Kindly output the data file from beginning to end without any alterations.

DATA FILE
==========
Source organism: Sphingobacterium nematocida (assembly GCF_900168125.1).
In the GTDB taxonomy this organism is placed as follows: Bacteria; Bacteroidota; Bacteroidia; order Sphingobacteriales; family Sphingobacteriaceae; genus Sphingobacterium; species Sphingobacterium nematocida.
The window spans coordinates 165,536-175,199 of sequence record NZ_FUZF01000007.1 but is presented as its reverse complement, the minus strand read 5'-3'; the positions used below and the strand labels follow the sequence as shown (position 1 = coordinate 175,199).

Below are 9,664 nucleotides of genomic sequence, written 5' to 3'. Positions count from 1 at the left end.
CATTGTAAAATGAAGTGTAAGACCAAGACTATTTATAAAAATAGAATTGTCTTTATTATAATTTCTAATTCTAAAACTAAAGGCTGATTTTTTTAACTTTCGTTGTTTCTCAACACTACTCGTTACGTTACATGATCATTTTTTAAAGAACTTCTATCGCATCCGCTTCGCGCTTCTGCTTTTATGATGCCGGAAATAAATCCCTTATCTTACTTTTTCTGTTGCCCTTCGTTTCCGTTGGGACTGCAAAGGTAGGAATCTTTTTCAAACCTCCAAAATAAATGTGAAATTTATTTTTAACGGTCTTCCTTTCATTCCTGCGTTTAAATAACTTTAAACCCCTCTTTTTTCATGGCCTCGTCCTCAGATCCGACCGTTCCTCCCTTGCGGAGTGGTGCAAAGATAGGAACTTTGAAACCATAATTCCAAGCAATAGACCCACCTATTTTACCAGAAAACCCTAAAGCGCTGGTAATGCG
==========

Source organism: Sphingobacterium nematocida (assembly GCF_900168125.1).
In the GTDB taxonomy this organism is placed as follows: Bacteria; Bacteroidota; Bacteroidia; order Sphingobacteriales; family Sphingobacteriaceae; genus Sphingobacterium; species Sphingobacterium nematocida.
The window spans coordinates 165,536-175,199 of sequence record NZ_FUZF01000007.1 but is presented as its reverse complement, the minus strand read 5'-3'; the positions used below and the strand labels follow the sequence as shown (position 1 = coordinate 175,199).

Below are 9,664 nucleotides of genomic sequence, written 5' to 3'. Positions count from 1 at the left end.
CATTGTAAAATGAAGTGTAAGACCAAGACTATTTATAAAAATAGAATTGTCTTTATTATAATTTCTAATTCTAAAACTAAAGGCTGATTTTTTTAACTTTCGTTGTTTCTCAACACTACTCGTTACGTTACATGATCATTTTTTAAAGAACTTCTATCGCATCCGCTTCGCGCTTCTGCTTTTATGATGCCGGAAATAAATCCCTTATCTTACTTTTTCTGTTGCCCTTCGTTTCCGTTGGGACTGCAAAGGTAGGAATCTTTTTCAAACCTCCAAAATAAATGTGAAATTTATTTTTAACGGTCTTCCTTTCATTCCTGCGTTTAAATAACTTTAAACCCCTCTTTTTTCATGGCCTCGTCCTCAGATCCGACCGTTCCTCCCTTGCGGAGTGGTGCAAAGATAGGAACTTTGAAACCATAATTCCAAGCAATAGACCCACCTATTTTACCAGAAAACCCTAAAGCGCTGGTAATGCG